A stay-at-home parent may complain that they sacrificed their career to care for their children, but when they return to work they now complain that they don’t have time for themself. No matter what that they are doing, they are not happy. Their unhappiness is incorrectly blamed on external things instead of looking inward for a solution.  This erroneous blame can result in maladaptive behaviors such as reckless spending, addictions, and extramarital affairs.

A selfish friend may believe that they are constantly doing all of the work in a relationship when this is clearly not the case.  Resentments build and the friendship deteriorates.  Since the problem is internal to the selfish person the cycle repeats.  These folks are constantly finding new “best friends” only to have the connections quickly and destructively fall apart. 

A child (or adult child) may complain that their siblings are always getting more (money, time, etc.) from their parents by cherry-picking examples when there are no larger indications of this. Their interactions with others center on mental checklists of the “What have you done for me lately?” variety.  Their personal connections with others become transactional rather than intimate-and therefore wholly unsatisfying. 

The woe is me type constantly complains that they are working harder, suffering more, and being cheated out of more. They elevate and amplify what they are doing while forgetting, negating, and minimizing what the other person is doing.  They will often project their own selfish thinking on others.  “Yes, you did this but you only did it to…” They use these misinterpretations to justify withholding, being angry, and acting out. 

The Karen type

First, let me say that I have some difficulty using this term as I have an absolutely lovely niece whose given name is Karen. However, the term is now instantly recognizable, and hence my use. These individuals are usually identified as being white, female, and privileged. Is there a male equivalent to a “Karen?” Of course (a Chad). Are there Asian, Black, or Hispanic variants? Naturally. These individuals have a false sense of importance which they bestow on people who they consider weaker or more inferior to themselves. We have all seen videos of “Karens” in action, and the target of their rage is often a service employee, such as a waitress or a customer service clerk. Their intentions seem more about demonstrating dominance and expressing rage as opposed to getting their problem solved. Some of their familiar catchphrases are, “I want to talk to your manager right now!” and “I’m going to have you fired!” They may act very differently towards those that they consider their peers, but their overall lack of humanity has a negative effect on all of their relationships.

The Club Member type

This is a disturbing and growing category of selfishness that elevates the selfish person and their ideas while at the same time demonizing the individual or group that they consider in opposition. The club member adopts a “What team are you on?” mentality. Black lives or blue lives? Democrat or Republican? Etc. The other group is dehumanized, and this justifies selfish or even criminal behavior.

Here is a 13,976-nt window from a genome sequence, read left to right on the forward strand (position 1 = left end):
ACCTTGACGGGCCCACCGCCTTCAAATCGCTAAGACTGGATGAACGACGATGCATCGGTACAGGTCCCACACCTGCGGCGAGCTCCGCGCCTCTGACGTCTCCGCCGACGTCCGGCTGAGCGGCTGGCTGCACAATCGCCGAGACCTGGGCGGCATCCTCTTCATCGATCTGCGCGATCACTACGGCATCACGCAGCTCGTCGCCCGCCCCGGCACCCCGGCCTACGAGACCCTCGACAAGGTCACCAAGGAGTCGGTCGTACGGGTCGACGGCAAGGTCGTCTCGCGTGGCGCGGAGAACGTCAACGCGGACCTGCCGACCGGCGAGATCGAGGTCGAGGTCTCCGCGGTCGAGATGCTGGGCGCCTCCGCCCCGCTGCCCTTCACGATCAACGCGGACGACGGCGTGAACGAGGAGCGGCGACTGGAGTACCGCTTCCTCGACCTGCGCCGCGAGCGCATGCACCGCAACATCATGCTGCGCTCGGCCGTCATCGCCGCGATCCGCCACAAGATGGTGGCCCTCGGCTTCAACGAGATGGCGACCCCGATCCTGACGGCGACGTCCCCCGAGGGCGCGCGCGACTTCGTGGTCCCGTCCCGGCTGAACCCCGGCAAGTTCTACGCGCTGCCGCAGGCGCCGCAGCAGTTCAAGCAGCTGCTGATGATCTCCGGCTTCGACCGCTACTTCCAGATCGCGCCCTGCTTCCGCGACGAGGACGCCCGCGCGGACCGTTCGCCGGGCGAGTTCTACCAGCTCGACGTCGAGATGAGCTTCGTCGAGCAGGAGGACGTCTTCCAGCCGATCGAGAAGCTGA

Some examples of this type can be found in recent Black Lives Matter protests. On one side, protestors justified looting stores using rationales that held little true merit. On the other side, police officers justified using unnecessary physical force (beatings, tear gas, etc.) to control groups of peaceful protestors. In both examples, the targets of the groups were dehumanized enough to justify criminal behavior (looting and destroying stores, and physically hurting peaceful protestors). With minimal examination, both actions were not only unlawful, but their justifications were ridiculous. 

Club members can be incredibly destructive. A group can use its status to persecute another group. There are (unfortunately) too many examples of this that range from the Holocaust, to the persecution of the Uyghurs, to the enslavement of blacks as happened in the United States. 

The Caste Member type

There are societies in the world that follow a strict caste system. Those on the bottom are treated very differently from those on the top. The United States appeared to be on target to have an equal society post World War II. Efforts such as the GI bill allowed individuals to transcend their born life station. For instance, working-class GIs had the opportunity to attend university and go from being preordained workers to influential leaders. After WWII, a large middle class was established, which served both as a unifier between classes and a path between social strata. 

However, over the last few decades, the middle class has been declining with a resulting chasm between the haves and have nots. This is illustrated by the CEO gap. The average CEO makes over 970% of what they made in 1978, while the typical worker’s compensation has only risen 12%. As a result, we are becoming a country of rich and poor with two different sets of rules. An example is the US legal system. “Equal justice for all” is a great catchphrase, but a person who can afford a high-priced legal dream team will usually obtain a better outcome than a person who is reliant on an overworked public defender.